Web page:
Types of Neck Pain – and What to Do About Them

Posted by Steffanie Campbell, M.D. on Aug 27, 2016, 10:00:00 AM

Neck pain can ruin a great day and rob you of a good night’s sleep. 

You ask your neck to do so much, supporting your head and gyrating into all sorts of positions. Chances are you take it for granted – until it starts to hurt. 

Neck Pain Often Caused by Muscle Strain


If your neck hurts, the most likely culprit is muscle strain. This usually is caused by:

  • Poor posture.
  • Holding your head in an awkward position, such as painting a ceiling.
  • Clinching neck muscles or grinding teeth.
  • Sleeping with your neck twisted or in an unusual position. 

Less common reasons for neck pain include:

  • Osteoarthritis. As we get older, cartilage between vertebrae breaks down, which may cause bone spurs and pain.
  • Nerve compression. Herniated disks or bone spurs can press on spinal cord nerves
  • Injury, such as a car accident or fall.
  • Rarely, neck pain is a result of disease such as rheumatoid arthritis, meningitis or cancer. 

Be Patient and Proactive 

If your aching neck is caused by muscle strain, it probably will improve over two or three weeks with rest and some simple home treatments. Try:

  • Over-the counter pain relievers, such as ibuprofen or naproxen.
  • Warm and cold compresses. You can alternate for 10 minutes each or use the one that helps you feel better.
  • Gentle stretching exercises.
  • Massage. 

Check with your doctor if you want to try alternative pain relief methods such as acupuncture or chiropractic. 

Get proactive to prevent neck pain in the future.

  • Watch your posture and take frequent stretching breaks if you sit a lot.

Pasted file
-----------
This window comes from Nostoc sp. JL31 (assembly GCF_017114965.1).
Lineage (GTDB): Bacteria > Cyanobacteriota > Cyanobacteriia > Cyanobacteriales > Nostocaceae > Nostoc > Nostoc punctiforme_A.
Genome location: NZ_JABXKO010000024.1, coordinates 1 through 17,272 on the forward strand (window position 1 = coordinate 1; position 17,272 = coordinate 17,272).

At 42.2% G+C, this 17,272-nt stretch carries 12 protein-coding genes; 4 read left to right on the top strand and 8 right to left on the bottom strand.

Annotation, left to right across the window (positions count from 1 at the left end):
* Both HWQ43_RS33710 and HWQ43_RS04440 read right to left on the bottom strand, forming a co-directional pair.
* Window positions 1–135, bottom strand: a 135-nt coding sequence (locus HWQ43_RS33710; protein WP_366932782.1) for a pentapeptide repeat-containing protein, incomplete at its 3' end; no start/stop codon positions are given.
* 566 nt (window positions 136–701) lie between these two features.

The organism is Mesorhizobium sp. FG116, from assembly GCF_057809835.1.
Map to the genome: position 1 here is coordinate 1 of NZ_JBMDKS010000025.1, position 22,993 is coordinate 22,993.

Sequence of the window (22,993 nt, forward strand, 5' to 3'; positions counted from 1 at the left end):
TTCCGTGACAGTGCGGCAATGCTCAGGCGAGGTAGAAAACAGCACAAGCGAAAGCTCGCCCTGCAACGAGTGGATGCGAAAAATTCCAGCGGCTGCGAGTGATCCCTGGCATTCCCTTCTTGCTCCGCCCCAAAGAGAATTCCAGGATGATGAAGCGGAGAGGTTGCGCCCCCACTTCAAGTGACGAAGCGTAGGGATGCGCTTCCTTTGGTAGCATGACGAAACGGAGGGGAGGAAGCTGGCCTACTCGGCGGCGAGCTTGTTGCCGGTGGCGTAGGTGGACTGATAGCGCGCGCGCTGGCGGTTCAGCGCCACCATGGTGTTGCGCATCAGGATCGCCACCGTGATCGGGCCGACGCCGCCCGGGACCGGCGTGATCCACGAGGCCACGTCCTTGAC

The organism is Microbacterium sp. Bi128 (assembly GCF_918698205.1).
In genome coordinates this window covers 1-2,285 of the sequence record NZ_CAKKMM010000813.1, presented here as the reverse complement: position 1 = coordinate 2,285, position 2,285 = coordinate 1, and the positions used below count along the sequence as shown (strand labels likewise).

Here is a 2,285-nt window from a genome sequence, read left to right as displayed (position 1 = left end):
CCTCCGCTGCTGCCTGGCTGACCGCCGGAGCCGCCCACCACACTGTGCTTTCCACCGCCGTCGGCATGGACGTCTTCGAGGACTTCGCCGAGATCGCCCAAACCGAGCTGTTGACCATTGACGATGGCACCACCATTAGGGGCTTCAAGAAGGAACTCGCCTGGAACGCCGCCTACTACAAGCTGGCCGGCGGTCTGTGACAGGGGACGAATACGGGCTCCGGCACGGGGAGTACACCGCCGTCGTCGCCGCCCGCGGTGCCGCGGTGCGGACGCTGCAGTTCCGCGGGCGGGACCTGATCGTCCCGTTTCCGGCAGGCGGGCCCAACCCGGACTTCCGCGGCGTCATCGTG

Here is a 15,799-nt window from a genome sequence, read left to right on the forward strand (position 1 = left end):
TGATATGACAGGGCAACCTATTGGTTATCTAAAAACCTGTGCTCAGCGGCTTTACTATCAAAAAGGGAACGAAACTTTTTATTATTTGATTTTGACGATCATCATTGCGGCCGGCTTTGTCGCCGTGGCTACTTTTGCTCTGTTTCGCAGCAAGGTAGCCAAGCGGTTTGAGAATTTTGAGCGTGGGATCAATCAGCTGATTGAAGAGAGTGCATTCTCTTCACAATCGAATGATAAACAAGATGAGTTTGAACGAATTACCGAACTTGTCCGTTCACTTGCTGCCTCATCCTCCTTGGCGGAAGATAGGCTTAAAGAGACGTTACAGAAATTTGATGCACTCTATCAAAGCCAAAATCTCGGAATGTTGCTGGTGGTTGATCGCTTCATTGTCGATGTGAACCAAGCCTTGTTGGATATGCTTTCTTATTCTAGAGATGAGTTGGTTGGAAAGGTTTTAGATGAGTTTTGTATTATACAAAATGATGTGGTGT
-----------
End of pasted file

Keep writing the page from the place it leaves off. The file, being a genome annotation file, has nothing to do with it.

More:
• Be sure your pillow supports your neck and don’t sleep on your stomach.
  • Get in shape. Yoga and Pilates often are helpful for neck pain.
  • Curb anxiety and stress.


Watch for Warning Signs 

Usually, garden-variety neck pain doesn’t require a visit to a doctor, but keep an eye out for warning signs. 

Call 911 if you or someone else has:

  • Neck pain and chest pain or other signs of heart attack.
  • An injury followed by signs of spinal damage, such as inability to move part of the body or severe pain.
  • Weakness or paralysis of face, arms or legs. 

Call your doctor immediately if you:

  • Have new or worse numbness or weakness in arms or legs.
  • Lose control of your bladder or bowels.
  • Are awakened by pain.
  • Have neck pain that suddenly gets much worse, and you have not been more active. 

Contact your doctor if the pain:

  • Lasts more than three days with no relief.
  • Spreads down your arms or legs.
  • Is severe. 

What causes your neck pain? How are you treating it?


Dr. Steffanie Campbell specializes in Internal Medicine at Kelsey-Seybold Clinic – Pearland. Preventive care, individualized care plans and women’s health are her primary clinical interests.


Topics: neck pain, how to treat neck pain, neck pain treatments

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